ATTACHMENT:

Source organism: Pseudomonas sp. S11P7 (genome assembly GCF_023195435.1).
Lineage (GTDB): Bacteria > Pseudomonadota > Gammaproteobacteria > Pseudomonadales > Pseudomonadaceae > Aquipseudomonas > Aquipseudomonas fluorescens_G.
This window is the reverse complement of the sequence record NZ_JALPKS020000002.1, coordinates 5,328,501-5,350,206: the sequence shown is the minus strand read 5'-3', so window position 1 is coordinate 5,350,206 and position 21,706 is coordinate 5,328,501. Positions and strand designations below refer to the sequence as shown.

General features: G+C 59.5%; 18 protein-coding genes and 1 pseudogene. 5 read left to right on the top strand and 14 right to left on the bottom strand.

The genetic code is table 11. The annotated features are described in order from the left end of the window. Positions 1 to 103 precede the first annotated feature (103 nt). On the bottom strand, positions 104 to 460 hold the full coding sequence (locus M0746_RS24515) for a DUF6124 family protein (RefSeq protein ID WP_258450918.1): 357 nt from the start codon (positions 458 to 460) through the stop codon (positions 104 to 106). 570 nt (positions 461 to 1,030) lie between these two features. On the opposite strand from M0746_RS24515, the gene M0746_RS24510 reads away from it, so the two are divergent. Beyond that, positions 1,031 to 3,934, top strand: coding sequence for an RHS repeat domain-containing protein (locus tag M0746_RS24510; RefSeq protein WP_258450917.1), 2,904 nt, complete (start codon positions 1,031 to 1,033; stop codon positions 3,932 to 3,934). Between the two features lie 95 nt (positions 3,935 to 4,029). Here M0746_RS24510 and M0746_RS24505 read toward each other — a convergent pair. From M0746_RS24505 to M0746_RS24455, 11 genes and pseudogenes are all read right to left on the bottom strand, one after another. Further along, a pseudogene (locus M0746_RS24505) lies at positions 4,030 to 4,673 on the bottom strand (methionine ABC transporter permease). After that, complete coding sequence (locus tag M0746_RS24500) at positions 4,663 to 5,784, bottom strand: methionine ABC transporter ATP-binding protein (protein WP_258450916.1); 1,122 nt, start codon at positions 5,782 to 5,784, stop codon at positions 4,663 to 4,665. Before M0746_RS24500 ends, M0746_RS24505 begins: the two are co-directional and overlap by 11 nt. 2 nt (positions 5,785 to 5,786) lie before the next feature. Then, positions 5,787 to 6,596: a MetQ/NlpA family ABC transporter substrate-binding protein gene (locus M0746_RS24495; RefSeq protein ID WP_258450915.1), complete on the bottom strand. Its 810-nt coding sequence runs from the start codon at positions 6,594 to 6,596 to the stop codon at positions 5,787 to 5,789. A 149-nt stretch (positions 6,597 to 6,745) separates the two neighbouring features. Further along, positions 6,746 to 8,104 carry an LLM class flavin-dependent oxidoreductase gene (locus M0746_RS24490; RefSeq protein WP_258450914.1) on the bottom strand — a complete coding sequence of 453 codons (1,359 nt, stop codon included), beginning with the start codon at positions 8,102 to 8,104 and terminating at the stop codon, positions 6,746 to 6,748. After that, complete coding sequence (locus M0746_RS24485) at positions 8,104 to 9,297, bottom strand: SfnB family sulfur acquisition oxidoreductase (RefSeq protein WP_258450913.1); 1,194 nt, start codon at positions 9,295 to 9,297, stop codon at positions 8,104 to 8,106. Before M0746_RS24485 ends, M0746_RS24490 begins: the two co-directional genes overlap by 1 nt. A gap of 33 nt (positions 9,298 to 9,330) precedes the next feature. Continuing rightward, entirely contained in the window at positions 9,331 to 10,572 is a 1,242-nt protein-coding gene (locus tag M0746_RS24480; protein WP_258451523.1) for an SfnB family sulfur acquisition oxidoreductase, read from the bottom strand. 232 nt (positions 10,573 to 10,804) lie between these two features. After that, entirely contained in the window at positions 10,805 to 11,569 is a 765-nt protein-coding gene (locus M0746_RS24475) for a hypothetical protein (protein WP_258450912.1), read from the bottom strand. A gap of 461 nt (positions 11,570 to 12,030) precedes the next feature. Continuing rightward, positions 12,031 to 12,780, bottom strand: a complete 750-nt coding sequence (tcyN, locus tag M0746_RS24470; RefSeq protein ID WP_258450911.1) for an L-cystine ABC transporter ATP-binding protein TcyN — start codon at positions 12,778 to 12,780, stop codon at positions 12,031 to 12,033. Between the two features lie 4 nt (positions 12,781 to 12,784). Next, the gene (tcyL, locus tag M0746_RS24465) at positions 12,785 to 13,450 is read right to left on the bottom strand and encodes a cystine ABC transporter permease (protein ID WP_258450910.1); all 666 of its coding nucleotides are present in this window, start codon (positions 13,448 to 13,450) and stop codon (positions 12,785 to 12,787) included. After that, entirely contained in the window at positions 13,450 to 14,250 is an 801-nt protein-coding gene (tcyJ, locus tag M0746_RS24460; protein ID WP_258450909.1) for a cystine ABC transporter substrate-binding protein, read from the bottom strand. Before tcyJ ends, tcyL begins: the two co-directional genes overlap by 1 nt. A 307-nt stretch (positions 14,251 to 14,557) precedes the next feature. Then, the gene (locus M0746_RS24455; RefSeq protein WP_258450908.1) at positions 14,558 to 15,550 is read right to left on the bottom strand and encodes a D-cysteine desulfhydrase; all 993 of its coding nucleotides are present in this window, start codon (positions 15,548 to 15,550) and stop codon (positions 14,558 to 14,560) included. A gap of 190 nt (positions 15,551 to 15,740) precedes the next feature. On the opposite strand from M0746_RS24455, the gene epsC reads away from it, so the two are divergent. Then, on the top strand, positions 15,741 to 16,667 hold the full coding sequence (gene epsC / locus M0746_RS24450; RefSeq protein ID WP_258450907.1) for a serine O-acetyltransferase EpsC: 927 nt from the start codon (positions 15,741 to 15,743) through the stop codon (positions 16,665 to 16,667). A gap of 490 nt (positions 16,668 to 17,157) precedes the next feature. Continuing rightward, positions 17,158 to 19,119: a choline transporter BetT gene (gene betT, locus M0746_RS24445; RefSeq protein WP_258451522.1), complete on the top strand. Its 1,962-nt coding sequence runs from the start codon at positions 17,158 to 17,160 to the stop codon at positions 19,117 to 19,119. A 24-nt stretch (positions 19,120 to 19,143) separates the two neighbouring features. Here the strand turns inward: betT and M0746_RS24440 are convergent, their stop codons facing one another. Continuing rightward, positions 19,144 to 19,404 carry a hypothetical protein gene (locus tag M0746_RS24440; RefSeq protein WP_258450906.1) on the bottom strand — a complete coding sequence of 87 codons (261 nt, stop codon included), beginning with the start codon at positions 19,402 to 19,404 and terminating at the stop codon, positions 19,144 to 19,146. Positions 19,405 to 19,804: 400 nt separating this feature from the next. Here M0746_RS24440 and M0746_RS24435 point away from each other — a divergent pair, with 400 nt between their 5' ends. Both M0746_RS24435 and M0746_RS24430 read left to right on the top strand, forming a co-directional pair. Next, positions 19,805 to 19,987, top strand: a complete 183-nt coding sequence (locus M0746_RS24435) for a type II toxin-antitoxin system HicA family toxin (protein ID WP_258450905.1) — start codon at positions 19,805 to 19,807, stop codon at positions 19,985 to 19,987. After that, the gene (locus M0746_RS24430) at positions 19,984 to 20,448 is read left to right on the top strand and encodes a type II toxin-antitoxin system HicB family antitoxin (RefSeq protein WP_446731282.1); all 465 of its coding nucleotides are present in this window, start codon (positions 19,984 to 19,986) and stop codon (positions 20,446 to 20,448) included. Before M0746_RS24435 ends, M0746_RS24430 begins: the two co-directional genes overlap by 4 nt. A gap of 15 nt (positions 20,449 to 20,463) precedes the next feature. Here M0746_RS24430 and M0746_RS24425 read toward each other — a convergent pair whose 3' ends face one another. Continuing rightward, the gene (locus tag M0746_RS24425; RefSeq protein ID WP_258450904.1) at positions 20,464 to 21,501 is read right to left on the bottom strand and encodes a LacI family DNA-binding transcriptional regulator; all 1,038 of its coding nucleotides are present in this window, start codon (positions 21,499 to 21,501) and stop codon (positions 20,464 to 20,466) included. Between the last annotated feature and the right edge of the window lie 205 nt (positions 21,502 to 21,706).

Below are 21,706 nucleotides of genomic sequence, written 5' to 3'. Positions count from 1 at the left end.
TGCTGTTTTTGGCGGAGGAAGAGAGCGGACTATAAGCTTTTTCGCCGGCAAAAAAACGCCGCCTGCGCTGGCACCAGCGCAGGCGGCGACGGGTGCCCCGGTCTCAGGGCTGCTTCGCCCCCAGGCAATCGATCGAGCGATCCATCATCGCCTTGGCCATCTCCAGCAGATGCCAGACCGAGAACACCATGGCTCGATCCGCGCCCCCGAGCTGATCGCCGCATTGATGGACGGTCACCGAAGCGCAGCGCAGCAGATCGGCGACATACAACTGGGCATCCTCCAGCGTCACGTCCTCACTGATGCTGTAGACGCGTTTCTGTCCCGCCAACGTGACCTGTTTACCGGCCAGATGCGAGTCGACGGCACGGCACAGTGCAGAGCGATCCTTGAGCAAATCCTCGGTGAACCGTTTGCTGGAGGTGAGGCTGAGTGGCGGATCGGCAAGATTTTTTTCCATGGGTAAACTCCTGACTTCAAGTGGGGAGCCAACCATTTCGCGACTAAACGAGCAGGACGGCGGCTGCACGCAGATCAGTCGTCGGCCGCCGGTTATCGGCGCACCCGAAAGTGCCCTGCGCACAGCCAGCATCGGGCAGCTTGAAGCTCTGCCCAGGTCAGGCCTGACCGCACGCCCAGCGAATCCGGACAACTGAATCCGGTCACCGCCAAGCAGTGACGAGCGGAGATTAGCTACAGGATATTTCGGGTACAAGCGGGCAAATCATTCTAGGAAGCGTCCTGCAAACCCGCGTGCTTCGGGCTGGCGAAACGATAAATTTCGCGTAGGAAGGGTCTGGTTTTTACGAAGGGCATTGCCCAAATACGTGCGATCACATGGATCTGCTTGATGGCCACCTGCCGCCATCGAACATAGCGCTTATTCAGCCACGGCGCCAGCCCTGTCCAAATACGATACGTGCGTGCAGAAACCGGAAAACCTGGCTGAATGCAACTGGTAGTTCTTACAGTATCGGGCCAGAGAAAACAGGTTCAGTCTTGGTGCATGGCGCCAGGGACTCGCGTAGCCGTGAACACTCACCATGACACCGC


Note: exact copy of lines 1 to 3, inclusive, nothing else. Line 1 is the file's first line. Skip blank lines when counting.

Source organism: Pseudomonas sp. S11P7 (genome assembly GCF_023195435.1).
Lineage (GTDB): Bacteria > Pseudomonadota > Gammaproteobacteria > Pseudomonadales > Pseudomonadaceae > Aquipseudomonas > Aquipseudomonas fluorescens_G.
This window is the reverse complement of the sequence record NZ_JALPKS020000002.1, coordinates 5,328,501-5,350,206: the sequence shown is the minus strand read 5'-3', so window position 1 is coordinate 5,350,206 and position 21,706 is coordinate 5,328,501. Positions and strand designations below refer to the sequence as shown.